Second, the statement was made in the course of an investigation by the ATS. Investigations, particularly those of the ATS, a wing created especially to probe terrorist crimes, are supposed to be conducted in utmost secrecy. This is no idle mandate.

Secret investigations subserve the interest of both prosecution and accused. In this case, the advantage of secrecy to Koirala is obvious. Salem’s alleged statements have been leaked when the police have neither verified nor corroborated them. If the police finds them to be false, Koirala would’ve suffered damage to her reputation and have undergone grave emotional distress.

Equally, it is hard to imagine that the ATS or any of its members would consider it beneficial to announce Salem’s allegations, unless it was their aim to tip off Koirala and permit her, if she was so inclined, to abscond from Australia where she is presently ensconced. Given then that both the sanctity of an investigation and fairness to the accused necessitate that investigation be conducted in secrecy, it surely does not behove a mediaperson to publicise information pertaining to a pending investigation to which he is privy.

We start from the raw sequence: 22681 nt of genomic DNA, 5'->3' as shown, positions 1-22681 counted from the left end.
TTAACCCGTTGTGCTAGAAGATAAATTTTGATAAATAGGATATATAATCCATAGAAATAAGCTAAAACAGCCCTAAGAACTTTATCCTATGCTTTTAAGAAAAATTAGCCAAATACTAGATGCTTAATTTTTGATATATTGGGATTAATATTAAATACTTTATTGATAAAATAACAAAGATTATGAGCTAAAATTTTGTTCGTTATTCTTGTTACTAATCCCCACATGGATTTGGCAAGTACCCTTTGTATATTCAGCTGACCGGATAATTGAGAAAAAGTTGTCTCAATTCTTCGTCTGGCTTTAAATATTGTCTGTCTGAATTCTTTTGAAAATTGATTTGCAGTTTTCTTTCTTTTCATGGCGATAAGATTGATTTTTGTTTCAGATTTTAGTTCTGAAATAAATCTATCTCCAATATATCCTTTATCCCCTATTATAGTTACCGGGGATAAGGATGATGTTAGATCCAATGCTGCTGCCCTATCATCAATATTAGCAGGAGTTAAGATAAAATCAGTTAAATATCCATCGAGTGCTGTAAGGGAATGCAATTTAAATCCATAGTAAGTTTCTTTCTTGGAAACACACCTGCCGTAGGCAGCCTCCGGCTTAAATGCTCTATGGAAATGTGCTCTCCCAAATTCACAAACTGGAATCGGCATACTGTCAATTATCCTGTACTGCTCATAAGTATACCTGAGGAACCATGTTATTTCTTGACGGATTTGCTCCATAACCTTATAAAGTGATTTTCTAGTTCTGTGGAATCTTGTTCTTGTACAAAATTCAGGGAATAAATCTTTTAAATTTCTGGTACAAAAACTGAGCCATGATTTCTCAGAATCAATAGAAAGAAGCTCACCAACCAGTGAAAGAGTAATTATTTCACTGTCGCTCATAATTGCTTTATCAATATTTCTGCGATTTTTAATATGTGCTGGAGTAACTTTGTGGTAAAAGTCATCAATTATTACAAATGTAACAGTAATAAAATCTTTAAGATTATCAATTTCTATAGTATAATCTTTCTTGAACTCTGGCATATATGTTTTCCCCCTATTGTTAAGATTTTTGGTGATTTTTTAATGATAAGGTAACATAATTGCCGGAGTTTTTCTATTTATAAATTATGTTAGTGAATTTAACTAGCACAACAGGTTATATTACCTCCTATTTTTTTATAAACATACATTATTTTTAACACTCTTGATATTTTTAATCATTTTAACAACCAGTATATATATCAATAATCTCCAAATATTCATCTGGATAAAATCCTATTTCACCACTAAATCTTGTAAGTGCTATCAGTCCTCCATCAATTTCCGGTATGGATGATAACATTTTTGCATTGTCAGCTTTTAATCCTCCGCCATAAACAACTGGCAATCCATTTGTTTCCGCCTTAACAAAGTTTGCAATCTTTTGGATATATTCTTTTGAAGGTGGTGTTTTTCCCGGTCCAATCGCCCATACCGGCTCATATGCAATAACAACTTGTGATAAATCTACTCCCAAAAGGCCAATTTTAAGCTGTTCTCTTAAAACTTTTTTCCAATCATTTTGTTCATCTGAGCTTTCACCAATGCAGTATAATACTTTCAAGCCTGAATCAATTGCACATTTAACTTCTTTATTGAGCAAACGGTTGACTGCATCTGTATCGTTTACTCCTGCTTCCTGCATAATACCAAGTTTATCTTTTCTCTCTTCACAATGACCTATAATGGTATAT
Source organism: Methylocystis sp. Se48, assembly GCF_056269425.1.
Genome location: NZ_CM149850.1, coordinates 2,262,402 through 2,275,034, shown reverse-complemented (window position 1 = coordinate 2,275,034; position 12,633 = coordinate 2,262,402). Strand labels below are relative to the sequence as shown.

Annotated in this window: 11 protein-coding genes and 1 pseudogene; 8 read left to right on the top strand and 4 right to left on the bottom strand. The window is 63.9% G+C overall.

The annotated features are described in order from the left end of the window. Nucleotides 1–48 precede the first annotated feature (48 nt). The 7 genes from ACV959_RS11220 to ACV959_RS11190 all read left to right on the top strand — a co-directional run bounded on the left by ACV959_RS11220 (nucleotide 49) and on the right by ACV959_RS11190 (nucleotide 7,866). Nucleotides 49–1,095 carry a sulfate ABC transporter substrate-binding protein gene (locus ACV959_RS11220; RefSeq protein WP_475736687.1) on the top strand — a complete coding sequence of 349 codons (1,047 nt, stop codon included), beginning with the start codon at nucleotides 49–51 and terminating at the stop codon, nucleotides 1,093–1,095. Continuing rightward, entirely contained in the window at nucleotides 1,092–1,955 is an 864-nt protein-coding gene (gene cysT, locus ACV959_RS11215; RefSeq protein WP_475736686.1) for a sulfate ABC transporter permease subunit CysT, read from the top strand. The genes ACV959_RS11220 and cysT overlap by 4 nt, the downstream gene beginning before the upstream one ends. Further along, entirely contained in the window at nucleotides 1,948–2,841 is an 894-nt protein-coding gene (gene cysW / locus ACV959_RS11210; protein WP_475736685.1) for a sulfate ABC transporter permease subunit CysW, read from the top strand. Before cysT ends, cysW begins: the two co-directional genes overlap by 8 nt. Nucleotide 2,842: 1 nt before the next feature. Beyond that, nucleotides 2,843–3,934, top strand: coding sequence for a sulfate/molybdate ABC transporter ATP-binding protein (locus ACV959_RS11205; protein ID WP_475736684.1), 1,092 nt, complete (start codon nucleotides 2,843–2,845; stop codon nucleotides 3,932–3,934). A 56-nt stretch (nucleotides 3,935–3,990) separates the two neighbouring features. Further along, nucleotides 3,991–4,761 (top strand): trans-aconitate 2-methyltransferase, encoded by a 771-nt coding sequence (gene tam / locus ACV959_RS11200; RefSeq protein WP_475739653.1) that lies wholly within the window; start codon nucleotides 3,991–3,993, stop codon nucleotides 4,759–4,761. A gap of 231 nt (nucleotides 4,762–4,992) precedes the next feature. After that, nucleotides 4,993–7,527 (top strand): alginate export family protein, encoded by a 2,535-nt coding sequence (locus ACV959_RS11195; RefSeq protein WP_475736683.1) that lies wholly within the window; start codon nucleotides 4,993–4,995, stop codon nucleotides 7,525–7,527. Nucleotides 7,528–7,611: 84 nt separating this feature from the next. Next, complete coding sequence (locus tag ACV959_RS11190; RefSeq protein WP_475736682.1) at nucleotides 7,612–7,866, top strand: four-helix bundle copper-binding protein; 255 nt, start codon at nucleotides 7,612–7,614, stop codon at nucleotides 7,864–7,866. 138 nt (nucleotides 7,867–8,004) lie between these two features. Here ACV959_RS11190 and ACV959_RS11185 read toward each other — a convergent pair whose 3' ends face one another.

The statements made by Salem are reported to have been the outcome of brain-mapping and narco-analysis techniques. As regards the former, Salem’s answers could not have been induced by any such tests. Brainmapping is an investigative tool that involves the attachment of sensors to the head of a suspect who is made to sit before a computer monitor. The witness is then shown certain images or made to hear certain sounds. The sensors monitor electrical activity in the brain which are generated only if the subject has a connection with the images shown to him. Significantly, in a brain-mapping test, a witness is not asked any questions. The investigator can only determine if the witness has any knowledge regarding the crime. No new information could have been induced from Salem that he committed a particular crime at Koirala’s behest.